In previous studies, we observed lower startle responses during the early when compared with the late cardiac cycle phase (i.e. CMS) [8–13]. To rule out that this CMS effect may have affected the hypothesized respiratory modulation of startle, we investigated in separate analyses any interaction effects of cardiac cycle and respiratory cycle phase on startle responses. While in earlier studies on CMS precise time points relative to the cardiac R-wave (e.g. 230 and 530 ms after R-wave) were used [9,10,12,13], in this study, we identified specific events during the respiratory cycle. As it is very unlikely that events in both physiological signals (e.g. peak inspiration and R-wave +230 ms) occur exactly at the same point in time, it is impossible to present startle stimuli dependent on events in both physiological signals simultaneously. To overcome this problem, we presented startle stimuli only dependent on the respiratory cycle, but evaluated the latency to the preceding R-wave offline to determine the cardiac cycle phase of each startle stimulus. Based on the summary by Edwards et al.  on the timing of arterial baroreceptor stimulation by the arterial pulse wave, we considered the time period of 90–390 ms after the R-wave the ‘early cardiac cycle phase’, while the remaining interval was considered the ‘late cardiac cycle phase’. We evaluated the number of startle stimuli appearing in the early and in the late cardiac cycle phase and the average latency of startle stimuli to the preceding R-wave for each of the respiratory cycle phases. In agreement with this period as suggested by Edwards et al. representing arterial baroreceptor stimulation, we previously observed lower startle stimuli in a largely overlapping interval (100–400 ms after the R-wave) when compared with the late cardiac cycle phase . Furthermore, we introduced cardiac cycle phase as additional factor in our analysis to investigate whether it interferes with the respiratory cycle phase in its effect on startle.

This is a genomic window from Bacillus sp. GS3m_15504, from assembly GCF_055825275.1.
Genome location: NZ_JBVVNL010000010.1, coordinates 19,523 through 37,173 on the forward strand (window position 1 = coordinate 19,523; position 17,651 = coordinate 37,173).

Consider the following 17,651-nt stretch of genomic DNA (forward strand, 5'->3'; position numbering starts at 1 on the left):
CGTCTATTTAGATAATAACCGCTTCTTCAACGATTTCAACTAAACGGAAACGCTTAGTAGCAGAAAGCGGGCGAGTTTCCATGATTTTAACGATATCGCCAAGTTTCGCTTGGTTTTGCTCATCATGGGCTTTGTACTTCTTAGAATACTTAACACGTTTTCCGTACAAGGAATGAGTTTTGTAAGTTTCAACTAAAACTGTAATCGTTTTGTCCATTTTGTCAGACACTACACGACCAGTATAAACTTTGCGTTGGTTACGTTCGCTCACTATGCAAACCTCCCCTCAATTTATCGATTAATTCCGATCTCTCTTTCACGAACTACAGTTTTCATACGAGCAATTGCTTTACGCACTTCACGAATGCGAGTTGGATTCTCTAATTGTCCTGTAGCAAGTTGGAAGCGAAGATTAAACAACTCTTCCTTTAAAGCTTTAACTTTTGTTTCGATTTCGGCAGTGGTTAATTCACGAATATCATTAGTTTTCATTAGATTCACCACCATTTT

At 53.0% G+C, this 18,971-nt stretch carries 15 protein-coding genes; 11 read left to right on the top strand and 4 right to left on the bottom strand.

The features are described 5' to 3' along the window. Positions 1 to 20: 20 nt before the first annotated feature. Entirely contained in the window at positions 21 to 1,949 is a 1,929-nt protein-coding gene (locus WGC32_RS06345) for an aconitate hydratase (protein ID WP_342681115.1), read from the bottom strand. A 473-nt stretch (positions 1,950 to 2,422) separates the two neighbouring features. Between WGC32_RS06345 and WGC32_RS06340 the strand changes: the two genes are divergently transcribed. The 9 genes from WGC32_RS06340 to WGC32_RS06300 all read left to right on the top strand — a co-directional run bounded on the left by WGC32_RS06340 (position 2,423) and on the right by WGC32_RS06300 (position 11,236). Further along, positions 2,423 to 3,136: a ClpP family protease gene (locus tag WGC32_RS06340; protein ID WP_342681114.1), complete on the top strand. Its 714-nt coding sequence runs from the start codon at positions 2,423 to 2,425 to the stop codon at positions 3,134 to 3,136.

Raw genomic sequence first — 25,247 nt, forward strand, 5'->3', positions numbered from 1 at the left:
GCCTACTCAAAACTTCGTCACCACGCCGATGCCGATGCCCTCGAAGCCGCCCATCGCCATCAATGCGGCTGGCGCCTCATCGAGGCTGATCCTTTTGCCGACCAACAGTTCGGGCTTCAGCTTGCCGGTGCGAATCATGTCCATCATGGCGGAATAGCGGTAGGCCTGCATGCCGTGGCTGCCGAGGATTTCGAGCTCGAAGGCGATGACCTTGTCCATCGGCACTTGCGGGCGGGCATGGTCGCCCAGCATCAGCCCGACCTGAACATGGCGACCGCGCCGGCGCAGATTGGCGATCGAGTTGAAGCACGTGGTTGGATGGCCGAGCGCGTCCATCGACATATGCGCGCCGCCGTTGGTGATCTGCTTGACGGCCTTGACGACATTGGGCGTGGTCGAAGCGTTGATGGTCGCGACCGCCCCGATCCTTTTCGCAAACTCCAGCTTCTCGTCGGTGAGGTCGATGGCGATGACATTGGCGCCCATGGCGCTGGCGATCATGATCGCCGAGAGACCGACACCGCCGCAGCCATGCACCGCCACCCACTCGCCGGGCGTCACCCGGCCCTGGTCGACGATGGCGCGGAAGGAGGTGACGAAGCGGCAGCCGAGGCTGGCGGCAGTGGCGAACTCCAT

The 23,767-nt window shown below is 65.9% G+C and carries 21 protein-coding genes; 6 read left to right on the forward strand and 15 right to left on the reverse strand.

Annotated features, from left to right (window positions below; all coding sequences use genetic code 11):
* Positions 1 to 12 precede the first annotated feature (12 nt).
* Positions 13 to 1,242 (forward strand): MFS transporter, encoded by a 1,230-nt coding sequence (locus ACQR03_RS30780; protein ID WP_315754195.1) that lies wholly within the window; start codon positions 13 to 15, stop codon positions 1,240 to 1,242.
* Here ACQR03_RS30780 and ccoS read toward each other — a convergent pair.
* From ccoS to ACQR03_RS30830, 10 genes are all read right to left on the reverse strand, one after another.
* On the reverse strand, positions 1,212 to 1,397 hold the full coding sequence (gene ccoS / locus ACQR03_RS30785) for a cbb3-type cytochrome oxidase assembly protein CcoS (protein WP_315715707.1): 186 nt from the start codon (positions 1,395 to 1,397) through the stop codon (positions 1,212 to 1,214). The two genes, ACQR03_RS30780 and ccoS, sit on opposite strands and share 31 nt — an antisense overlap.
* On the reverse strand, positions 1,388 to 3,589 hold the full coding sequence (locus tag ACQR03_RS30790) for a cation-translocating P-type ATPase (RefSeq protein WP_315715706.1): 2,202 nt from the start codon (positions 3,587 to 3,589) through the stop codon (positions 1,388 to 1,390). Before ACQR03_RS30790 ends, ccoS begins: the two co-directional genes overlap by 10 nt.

(g) Statistical analysis
To evaluate the impact of the respiratory phases on startle, we employed a repeated-measurements 4 × 2 ANOVA with the T-scored startle response magnitude as a dependent variable. The factors were ‘respiratory phase’ (peak expiration, midpoint during on-going inspiration, peak inspiration, midpoint during on-going expiration) and ‘breathing instruction’ (spontaneous versus paced breathing). The same 4 × 2 ANOVA was calculated to evaluate (i) the number of startle stimuli, which had occurred by chance during the early and (ii) the late cardiac cycle phase, and (iii) the average latency between startle stimulus and preceding R-wave for each of the respiratory phases and breathing conditions. A separate 4 × 2 × 2 repeated-measurements ANOVA was employed with the additional within-subjects factor ‘cardiac cycle phase’ and the T-scored startle responses as dependent variable to determine if the cardiac cycle phases systematically affected startle responses across respiratory conditions. Respiratory parameters (tidal volume, breathing frequency) across conditions with different breathing instructions were compared using a one-factorial two-levelled repeated-measurements ANOVA comprising the factor ‘breathing instruction’. Critical alpha-level was set to 0.05 in all analyses. All p-values of within-subject factors with more than two conditions are reported after Greenhouse–Geisser correction. Post hoc analyses of simple main effects within the ANOVA-models were performed with dependent t-tests.
(h) Analysis of pilot data